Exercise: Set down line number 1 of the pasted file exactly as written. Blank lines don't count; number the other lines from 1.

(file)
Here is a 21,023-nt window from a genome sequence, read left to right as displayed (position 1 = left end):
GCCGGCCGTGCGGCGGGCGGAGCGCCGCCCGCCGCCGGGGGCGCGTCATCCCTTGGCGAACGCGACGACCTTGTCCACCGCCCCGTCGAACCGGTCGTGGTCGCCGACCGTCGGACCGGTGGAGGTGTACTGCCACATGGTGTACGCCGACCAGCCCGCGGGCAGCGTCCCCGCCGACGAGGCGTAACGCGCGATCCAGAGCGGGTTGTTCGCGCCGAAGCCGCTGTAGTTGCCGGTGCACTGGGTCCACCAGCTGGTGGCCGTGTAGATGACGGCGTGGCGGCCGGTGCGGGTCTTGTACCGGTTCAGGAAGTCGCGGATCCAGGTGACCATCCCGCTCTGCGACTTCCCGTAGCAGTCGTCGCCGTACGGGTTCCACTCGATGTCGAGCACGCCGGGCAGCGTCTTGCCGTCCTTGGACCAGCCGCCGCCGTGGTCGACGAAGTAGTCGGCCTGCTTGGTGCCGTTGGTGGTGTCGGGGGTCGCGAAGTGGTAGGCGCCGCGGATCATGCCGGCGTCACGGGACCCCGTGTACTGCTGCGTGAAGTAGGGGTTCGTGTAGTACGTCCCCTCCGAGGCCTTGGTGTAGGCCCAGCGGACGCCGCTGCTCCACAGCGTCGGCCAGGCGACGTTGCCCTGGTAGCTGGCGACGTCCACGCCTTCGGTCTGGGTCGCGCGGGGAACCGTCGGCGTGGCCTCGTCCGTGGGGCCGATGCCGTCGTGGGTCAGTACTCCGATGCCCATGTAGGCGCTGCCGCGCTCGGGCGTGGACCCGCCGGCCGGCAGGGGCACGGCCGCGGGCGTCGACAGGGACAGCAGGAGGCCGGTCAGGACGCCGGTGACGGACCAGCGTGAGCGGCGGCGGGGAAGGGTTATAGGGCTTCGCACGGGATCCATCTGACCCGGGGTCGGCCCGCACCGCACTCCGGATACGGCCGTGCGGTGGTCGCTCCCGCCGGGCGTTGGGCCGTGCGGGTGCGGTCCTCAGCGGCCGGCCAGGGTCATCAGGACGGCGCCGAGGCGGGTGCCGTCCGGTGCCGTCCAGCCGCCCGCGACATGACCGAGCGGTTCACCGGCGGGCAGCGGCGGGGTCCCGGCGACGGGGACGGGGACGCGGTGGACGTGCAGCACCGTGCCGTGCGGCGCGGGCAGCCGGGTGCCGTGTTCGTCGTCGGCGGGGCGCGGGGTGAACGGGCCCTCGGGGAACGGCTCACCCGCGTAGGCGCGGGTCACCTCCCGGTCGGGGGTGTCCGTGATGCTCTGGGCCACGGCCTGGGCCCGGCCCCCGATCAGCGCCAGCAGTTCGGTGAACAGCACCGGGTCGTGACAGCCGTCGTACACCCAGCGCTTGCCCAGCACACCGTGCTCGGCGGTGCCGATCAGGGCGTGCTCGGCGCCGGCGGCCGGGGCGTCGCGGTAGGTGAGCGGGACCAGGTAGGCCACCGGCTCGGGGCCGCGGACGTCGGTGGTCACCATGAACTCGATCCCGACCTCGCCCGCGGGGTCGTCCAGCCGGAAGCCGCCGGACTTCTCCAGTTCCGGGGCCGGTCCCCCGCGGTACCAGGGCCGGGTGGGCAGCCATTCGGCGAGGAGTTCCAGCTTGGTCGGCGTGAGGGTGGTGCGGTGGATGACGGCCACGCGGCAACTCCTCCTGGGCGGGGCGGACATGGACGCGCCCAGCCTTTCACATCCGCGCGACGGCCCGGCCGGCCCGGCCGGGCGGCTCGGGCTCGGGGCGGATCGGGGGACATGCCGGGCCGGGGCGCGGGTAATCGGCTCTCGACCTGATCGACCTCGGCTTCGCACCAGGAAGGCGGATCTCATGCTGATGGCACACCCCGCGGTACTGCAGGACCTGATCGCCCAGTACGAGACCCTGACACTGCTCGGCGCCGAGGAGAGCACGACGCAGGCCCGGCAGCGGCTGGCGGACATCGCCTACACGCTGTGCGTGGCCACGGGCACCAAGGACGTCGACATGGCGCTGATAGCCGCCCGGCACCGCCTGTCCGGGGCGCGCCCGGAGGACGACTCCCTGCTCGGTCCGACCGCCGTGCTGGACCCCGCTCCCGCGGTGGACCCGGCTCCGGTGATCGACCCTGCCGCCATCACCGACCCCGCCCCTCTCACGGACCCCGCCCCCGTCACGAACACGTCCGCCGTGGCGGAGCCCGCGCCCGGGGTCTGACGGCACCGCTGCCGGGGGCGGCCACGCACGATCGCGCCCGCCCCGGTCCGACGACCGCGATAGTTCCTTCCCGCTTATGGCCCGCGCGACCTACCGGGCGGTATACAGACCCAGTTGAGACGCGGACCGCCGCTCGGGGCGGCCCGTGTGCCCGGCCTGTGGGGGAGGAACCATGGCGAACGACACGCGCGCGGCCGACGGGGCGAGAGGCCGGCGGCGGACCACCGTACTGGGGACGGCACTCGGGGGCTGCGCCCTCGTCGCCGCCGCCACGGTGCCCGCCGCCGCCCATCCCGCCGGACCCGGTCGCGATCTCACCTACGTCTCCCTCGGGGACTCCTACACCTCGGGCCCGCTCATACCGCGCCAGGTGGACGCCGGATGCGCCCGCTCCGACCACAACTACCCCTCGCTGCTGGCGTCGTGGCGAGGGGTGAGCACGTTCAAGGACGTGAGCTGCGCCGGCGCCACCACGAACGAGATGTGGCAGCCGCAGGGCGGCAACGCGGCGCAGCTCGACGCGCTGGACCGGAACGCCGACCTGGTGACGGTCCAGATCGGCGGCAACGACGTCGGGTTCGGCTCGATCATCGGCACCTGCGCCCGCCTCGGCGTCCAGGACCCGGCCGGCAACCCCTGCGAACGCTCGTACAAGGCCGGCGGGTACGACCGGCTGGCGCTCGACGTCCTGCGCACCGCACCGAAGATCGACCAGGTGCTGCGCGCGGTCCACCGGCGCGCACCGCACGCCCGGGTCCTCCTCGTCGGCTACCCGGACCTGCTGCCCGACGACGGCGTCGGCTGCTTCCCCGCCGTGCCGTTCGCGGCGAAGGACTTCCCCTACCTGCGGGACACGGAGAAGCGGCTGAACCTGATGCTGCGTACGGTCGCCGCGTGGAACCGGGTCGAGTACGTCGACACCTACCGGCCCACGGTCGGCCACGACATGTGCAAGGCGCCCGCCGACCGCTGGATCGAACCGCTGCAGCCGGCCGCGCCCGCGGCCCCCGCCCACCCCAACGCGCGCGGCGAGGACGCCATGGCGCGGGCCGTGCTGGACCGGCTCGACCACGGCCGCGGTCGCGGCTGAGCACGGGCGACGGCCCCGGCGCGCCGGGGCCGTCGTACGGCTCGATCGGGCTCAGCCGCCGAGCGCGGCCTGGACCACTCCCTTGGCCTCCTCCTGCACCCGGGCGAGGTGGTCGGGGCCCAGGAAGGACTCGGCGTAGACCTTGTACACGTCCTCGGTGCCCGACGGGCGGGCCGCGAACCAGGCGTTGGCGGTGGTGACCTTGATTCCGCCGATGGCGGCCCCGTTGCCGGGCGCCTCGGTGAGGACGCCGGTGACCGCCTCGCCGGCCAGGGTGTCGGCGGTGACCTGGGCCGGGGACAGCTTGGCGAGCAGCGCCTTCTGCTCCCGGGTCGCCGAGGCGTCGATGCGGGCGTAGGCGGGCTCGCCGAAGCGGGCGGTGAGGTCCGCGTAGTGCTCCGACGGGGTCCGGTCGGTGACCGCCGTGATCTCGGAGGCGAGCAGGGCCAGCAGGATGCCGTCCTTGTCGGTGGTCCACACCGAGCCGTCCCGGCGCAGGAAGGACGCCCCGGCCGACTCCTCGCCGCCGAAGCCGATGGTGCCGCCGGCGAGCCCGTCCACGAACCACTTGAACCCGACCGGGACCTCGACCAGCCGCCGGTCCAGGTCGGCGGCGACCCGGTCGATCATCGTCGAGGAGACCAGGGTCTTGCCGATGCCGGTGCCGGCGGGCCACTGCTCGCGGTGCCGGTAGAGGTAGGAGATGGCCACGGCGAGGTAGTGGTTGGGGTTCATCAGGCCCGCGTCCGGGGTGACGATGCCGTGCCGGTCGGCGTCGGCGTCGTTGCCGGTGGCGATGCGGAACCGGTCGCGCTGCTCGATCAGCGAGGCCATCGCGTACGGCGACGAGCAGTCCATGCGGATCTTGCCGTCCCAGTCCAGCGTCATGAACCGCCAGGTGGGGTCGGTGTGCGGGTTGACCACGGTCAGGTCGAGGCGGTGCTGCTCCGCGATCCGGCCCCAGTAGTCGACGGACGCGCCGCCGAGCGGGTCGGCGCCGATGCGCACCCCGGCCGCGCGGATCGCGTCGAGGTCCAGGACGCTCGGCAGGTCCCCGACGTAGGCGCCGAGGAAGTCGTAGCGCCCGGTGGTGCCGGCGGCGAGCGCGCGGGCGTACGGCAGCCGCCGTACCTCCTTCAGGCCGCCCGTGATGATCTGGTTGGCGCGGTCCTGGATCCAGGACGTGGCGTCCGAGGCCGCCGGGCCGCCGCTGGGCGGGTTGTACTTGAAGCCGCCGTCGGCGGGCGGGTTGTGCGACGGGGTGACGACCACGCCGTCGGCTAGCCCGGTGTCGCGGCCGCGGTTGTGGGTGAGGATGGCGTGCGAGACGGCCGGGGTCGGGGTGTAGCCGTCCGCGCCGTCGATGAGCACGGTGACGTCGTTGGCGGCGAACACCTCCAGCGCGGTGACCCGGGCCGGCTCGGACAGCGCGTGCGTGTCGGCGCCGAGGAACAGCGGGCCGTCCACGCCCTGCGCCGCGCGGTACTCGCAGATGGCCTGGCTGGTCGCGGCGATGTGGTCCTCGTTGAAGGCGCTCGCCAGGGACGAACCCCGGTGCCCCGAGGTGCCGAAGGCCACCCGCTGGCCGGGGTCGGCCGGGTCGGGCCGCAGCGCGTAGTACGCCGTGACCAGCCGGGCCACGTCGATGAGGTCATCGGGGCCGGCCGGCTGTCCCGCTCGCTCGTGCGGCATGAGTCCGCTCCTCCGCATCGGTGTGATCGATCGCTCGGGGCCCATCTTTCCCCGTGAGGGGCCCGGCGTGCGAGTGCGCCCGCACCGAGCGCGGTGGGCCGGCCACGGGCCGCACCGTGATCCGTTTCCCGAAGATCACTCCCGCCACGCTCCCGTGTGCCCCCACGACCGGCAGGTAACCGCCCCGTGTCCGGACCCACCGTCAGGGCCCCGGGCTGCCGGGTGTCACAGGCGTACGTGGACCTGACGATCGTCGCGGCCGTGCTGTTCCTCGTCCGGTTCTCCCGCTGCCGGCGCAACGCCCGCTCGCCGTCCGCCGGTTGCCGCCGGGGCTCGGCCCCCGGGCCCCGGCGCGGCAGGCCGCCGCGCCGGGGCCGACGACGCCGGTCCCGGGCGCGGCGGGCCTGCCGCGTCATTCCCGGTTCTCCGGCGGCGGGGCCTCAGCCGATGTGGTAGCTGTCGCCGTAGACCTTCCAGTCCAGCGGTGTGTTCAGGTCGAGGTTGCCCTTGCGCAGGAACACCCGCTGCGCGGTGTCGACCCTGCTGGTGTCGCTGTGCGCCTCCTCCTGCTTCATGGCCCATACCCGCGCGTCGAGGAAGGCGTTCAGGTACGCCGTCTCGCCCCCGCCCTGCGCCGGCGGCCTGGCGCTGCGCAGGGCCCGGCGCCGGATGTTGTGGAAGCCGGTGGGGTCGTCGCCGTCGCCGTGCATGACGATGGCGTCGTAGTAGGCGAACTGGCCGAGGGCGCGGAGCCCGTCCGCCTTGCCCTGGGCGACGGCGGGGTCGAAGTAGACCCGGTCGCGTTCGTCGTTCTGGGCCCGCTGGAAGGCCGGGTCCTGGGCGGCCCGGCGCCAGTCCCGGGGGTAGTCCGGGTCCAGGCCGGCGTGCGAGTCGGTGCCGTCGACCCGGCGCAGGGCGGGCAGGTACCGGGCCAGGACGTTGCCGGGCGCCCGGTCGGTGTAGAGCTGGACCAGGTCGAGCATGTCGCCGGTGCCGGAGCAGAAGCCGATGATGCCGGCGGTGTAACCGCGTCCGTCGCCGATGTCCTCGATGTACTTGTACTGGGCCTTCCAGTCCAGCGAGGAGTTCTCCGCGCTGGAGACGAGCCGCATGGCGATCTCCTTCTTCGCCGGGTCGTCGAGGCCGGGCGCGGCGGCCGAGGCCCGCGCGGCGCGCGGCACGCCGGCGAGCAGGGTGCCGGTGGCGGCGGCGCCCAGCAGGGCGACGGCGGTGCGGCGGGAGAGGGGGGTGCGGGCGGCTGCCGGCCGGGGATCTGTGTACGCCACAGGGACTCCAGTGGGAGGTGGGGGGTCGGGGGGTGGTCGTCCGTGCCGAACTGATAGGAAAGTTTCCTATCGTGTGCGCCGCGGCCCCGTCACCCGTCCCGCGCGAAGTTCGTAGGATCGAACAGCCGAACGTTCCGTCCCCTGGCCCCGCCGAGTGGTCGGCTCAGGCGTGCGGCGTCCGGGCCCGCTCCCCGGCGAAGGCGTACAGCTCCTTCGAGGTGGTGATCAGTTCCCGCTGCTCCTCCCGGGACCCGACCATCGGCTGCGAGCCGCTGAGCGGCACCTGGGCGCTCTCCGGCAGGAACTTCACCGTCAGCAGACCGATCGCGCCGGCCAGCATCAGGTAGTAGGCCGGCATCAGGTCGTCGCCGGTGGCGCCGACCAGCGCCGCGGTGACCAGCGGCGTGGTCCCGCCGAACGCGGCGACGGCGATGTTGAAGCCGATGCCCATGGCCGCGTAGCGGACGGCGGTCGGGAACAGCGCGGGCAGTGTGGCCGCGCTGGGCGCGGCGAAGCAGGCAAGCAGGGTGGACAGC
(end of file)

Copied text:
Here is a 21,023-nt window from a genome sequence, read left to right as displayed (position 1 = left end):